BOSTON, MASS. – Tyson Foods, one of the world’s largest meat and poultry producers, dumps more toxic pollution into the nation’s waters than any other agribusiness, and produces the most animal manure of five major companies assessed nationwide, a new report said today.
The Environment America Research & Policy Center study documented pollution from Tyson and four other major agriculture conglomerates, responsible for an estimated 44 percent of the pork, chicken, and beef produced in the U.S.
“When most people think of water pollution, they think of industrial pipes spewing toxic chemicals,” said John Rumpler, senior attorney with Environment America and author of the report. “But this report shows how, increasingly, corporations like Tyson are turning farms into factories and ruining our rivers and bays in the process.”
By concentrating thousands of animals on factory farms, corporate agribusinesses create industrial scale pollution with disastrous consequences for waterways across the country.
Agriculture is the probable cause for making more than 145,000 miles of rivers and streams across the country too polluted for swimming, fishing, drinking, or maintaining healthy wildlife, according to the U.S. Environmental Protection Agency.
Based on available livestock production data, today’s report calculates that Tyson’s supply chain alone generates more than 55 million tons of manure per year -- manure that too often ends up untreated, ultimately fouling rivers, streams, and drinking water.
One example cited in the report: When chicken manure contaminated two sources of drinking water for Tulsa, Oklahoma, Tyson and other poultry processors agreed to pay the city $7.5 million.
Gabby Cammarata, a Salisbury, Maryland resident who joined Environment America on a call with reporters to discuss the study, is worried a proposed Tyson facility near her home could cause similar problems for her community’s drinking water supply.
The 3.1 million chicken factory farm “would be placed right on top of the underground aquifer which supplies all of the drinking water to the city of Salisbury and the town of Delmar,” Cammarata said. “There's a real risk that manure could enter into our water table and ultimately our aquifer. Like most rural communities, our drinking water treatment system isn't up to the task of dealing with all that pollution.”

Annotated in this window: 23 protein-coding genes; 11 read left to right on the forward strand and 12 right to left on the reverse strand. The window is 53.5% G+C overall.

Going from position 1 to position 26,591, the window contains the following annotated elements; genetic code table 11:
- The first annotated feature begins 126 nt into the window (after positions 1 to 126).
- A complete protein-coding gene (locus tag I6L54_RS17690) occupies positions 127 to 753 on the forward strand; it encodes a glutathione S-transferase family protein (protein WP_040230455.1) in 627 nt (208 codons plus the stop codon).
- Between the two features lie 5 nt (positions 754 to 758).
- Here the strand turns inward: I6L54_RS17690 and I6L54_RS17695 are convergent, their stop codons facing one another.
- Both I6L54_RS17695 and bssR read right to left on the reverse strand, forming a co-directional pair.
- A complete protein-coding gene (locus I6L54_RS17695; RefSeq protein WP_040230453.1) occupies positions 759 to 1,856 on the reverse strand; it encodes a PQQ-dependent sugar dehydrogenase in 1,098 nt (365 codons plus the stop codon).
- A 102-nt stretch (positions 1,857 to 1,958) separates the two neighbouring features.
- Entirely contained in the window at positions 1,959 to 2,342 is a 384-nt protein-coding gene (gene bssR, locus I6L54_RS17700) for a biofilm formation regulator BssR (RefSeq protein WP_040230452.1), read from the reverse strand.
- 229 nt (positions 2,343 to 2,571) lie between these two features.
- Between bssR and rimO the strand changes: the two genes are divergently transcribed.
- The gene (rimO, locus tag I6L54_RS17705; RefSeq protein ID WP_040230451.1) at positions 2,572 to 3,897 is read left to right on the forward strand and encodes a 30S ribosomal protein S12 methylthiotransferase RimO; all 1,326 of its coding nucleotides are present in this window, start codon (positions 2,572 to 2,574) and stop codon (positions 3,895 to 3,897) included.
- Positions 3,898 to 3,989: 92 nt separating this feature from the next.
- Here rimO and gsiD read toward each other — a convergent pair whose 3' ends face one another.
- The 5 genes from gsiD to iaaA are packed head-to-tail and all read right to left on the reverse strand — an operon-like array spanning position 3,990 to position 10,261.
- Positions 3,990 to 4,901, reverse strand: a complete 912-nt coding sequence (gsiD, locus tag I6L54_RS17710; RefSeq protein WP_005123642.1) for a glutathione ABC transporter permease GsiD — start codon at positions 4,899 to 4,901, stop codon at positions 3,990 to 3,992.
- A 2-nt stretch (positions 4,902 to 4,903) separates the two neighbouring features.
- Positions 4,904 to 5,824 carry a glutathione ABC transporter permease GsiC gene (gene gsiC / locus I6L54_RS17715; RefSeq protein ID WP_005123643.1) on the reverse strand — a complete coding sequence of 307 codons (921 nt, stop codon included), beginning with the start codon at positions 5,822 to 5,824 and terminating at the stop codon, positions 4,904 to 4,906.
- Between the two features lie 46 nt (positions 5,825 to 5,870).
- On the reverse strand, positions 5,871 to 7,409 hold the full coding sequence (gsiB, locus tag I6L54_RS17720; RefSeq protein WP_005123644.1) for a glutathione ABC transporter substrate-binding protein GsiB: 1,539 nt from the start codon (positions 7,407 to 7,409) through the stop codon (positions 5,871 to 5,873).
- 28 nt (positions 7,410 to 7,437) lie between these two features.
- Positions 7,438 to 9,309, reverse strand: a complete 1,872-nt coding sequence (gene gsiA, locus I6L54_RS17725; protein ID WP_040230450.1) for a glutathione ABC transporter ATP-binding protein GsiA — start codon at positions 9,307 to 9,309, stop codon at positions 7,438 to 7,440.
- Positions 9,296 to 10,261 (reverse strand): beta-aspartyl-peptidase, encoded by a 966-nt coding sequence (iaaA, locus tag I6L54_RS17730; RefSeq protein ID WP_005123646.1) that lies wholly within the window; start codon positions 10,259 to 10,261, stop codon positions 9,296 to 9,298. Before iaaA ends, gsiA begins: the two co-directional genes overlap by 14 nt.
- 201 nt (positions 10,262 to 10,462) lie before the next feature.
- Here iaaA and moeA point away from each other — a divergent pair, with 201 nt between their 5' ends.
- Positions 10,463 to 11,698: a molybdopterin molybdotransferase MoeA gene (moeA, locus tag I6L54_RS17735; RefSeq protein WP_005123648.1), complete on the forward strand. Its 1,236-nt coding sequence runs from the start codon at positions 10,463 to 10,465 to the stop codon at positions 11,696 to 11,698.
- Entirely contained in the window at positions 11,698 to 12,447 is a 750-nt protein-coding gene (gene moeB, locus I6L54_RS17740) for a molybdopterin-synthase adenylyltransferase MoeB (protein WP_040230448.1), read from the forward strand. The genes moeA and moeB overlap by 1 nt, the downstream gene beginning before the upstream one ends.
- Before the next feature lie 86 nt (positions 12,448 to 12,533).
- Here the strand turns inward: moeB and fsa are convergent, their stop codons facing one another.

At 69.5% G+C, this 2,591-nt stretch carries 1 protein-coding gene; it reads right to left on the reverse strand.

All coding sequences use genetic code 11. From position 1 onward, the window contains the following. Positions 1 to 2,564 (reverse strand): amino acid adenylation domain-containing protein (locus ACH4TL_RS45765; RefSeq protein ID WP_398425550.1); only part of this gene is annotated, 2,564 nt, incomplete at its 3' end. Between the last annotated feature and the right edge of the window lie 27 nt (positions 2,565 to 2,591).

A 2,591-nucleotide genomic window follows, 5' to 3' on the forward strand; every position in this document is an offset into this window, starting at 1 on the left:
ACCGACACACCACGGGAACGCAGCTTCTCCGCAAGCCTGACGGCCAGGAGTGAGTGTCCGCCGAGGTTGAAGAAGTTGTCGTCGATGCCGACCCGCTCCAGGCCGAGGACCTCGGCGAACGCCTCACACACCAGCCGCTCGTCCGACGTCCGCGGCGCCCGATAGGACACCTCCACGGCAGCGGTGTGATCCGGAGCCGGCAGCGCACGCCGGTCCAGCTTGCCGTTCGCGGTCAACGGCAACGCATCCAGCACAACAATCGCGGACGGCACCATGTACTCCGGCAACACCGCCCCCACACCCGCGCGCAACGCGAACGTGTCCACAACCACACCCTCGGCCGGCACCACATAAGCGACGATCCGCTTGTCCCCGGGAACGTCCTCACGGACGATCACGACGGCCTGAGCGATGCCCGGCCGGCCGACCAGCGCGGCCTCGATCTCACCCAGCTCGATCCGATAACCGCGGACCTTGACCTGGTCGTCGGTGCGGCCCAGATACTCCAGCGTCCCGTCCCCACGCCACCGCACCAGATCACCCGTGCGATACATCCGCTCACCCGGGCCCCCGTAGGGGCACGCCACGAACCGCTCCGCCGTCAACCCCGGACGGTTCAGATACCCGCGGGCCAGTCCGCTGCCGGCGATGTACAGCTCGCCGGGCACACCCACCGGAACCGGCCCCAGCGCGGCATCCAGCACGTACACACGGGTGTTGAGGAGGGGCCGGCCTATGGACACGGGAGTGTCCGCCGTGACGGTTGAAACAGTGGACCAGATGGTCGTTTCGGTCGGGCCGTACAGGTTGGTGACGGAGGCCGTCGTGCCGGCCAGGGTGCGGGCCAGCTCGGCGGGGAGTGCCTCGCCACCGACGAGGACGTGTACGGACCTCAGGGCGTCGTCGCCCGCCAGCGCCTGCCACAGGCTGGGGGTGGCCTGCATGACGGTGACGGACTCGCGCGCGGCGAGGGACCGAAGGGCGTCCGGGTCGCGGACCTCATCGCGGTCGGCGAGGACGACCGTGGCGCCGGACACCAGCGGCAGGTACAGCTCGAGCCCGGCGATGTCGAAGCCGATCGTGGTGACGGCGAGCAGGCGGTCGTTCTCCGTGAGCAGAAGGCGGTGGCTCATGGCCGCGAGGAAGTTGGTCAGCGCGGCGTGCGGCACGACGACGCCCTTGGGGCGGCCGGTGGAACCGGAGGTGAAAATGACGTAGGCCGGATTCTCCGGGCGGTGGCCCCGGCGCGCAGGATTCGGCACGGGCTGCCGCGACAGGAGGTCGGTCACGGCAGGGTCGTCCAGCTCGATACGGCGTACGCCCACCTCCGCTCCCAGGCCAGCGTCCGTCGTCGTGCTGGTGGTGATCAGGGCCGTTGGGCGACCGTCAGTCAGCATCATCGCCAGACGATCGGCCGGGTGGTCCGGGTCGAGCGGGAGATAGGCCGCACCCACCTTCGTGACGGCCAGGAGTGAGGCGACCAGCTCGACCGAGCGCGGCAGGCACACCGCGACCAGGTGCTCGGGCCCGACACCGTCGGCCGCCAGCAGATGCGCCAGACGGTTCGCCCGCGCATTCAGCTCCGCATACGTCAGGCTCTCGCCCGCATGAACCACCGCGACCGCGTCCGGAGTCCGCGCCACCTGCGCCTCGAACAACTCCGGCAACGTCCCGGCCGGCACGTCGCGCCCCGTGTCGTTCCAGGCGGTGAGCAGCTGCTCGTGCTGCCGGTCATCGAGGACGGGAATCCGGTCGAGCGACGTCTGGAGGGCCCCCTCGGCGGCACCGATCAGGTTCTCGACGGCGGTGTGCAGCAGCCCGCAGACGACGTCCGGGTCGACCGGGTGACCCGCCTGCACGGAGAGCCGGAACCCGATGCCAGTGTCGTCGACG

From slaughtering plants run by the company or its subsidiaries, Tyson discharged over 20 million pounds of toxic pollutants to the nation’s waters in 2014 --- more by volume than even Exxon Mobil or Dupont -- according to data the company reported to the federal Toxics Release Inventory. Most of the company’s toxic discharges are nitrates, which are linked to blue baby syndrome and some forms of cancer.
In Iowa, nitrate pollution from agribusiness operations have so badly polluted the Raccoon River that Des Moines is now suing three counties for failing to stop contamination of its main drinking water source.
In addition to those of Tyson Foods, Environment America examined pollution records for:
- the Brazilian meat giant JBS, with over 45.8 million tons of manure and over 37 million pounds of toxic pollutants over a five-year period;
- Minnesota-based private company Cargill, a major cattle producer, with 39 million tons of manure annually and over 50 million pounds of toxic pollutants over a five-year period;
- Chinese-owned Smithfield Foods, based in Virginia, which claims to be the world’s largest hog producer, with over 18.9 million tons of manure and 27 million pounds of toxic pollutants over five years; and
- the chicken-producer Perdue Farms, based in Maryland with over 3.7 million tons of manure and 27 million pounds of toxic pollutants over five years.
The Socially Responsible Agricultural Project (SRAP), who joined Environment America to release the report, said the solutions to curb agribusiness pollution -- such as buffer zones, reduced concentration of livestock, and hauling waste out of endangered watersheds -- are feasible and well-known to the industry.
“I raise my cows on rotational pasture to help keep our waterways clean,” said Terry Spence, a Missouri farmer who consults with SRAP. “Companies like Tyson should do the same.”
“These corporate agribusinesses have the knowhow and the resources to implement better, more sustainable ways of producing America’s food,” concluded Rumpler. “It’s time to hold them accountable for their pollution of our environment – just as Americans a generation ago did with industrial polluters.”